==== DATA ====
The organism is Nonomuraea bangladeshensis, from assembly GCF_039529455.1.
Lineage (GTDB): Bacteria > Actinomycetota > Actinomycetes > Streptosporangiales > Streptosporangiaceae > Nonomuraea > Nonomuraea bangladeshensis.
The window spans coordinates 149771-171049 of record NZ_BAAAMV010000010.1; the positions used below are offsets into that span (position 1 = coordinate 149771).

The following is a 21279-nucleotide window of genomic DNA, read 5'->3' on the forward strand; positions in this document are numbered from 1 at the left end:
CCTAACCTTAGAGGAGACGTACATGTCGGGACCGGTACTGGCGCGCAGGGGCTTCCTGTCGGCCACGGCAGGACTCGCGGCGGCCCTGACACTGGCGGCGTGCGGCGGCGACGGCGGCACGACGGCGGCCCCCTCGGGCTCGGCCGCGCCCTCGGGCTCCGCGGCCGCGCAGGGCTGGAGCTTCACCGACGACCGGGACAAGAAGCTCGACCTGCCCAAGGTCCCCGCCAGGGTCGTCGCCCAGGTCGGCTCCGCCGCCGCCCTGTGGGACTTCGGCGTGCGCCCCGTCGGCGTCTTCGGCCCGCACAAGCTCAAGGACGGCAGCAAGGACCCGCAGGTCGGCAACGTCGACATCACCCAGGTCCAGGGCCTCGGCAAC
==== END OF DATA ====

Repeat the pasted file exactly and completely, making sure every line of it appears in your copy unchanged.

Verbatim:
The organism is Nonomuraea bangladeshensis, from assembly GCF_039529455.1.
Lineage (GTDB): Bacteria > Actinomycetota > Actinomycetes > Streptosporangiales > Streptosporangiaceae > Nonomuraea > Nonomuraea bangladeshensis.
The window spans coordinates 149771-171049 of record NZ_BAAAMV010000010.1; the positions used below are offsets into that span (position 1 = coordinate 149771).

The following is a 21279-nucleotide window of genomic DNA, read 5'->3' on the forward strand; positions in this document are numbered from 1 at the left end:
CCTAACCTTAGAGGAGACGTACATGTCGGGACCGGTACTGGCGCGCAGGGGCTTCCTGTCGGCCACGGCAGGACTCGCGGCGGCCCTGACACTGGCGGCGTGCGGCGGCGACGGCGGCACGACGGCGGCCCCCTCGGGCTCGGCCGCGCCCTCGGGCTCCGCGGCCGCGCAGGGCTGGAGCTTCACCGACGACCGGGACAAGAAGCTCGACCTGCCCAAGGTCCCCGCCAGGGTCGTCGCCCAGGTCGGCTCCGCCGCCGCCCTGTGGGACTTCGGCGTGCGCCCCGTCGGCGTCTTCGGCCCGCACAAGCTCAAGGACGGCAGCAAGGACCCGCAGGTCGGCAACGTCGACATCACCCAGGTCCAGGGCCTCGGCAAC